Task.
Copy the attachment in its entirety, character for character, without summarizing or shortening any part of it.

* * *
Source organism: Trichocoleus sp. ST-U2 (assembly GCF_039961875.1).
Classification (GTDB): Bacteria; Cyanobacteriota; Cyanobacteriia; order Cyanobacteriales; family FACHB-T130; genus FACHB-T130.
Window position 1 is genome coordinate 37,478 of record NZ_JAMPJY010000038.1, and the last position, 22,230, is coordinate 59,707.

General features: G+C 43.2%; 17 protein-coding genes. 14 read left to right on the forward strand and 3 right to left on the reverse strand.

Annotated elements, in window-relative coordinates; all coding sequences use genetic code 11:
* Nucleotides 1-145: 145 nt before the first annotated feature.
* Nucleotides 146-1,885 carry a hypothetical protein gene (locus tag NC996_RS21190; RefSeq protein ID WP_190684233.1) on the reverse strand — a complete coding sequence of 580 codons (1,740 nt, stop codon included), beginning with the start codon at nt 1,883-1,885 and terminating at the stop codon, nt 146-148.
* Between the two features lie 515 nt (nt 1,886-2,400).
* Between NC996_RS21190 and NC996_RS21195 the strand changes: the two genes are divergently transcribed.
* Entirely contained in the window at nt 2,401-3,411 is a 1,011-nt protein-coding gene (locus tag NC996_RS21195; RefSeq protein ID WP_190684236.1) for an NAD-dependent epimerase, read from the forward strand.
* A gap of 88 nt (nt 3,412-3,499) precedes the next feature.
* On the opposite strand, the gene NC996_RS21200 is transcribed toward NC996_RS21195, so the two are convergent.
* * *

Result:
Source organism: Trichocoleus sp. ST-U2 (assembly GCF_039961875.1).
Classification (GTDB): Bacteria; Cyanobacteriota; Cyanobacteriia; order Cyanobacteriales; family FACHB-T130; genus FACHB-T130.
Window position 1 is genome coordinate 37,478 of record NZ_JAMPJY010000038.1, and the last position, 22,230, is coordinate 59,707.

General features: G+C 43.2%; 17 protein-coding genes. 14 read left to right on the forward strand and 3 right to left on the reverse strand.

Annotated elements, in window-relative coordinates; all coding sequences use genetic code 11:
* Nucleotides 1-145: 145 nt before the first annotated feature.
* Nucleotides 146-1,885 carry a hypothetical protein gene (locus tag NC996_RS21190; RefSeq protein ID WP_190684233.1) on the reverse strand — a complete coding sequence of 580 codons (1,740 nt, stop codon included), beginning with the start codon at nt 1,883-1,885 and terminating at the stop codon, nt 146-148.
* Between the two features lie 515 nt (nt 1,886-2,400).
* Between NC996_RS21190 and NC996_RS21195 the strand changes: the two genes are divergently transcribed.
* Entirely contained in the window at nt 2,401-3,411 is a 1,011-nt protein-coding gene (locus tag NC996_RS21195; RefSeq protein ID WP_190684236.1) for an NAD-dependent epimerase, read from the forward strand.
* A gap of 88 nt (nt 3,412-3,499) precedes the next feature.
* On the opposite strand, the gene NC996_RS21200 is transcribed toward NC996_RS21195, so the two are convergent.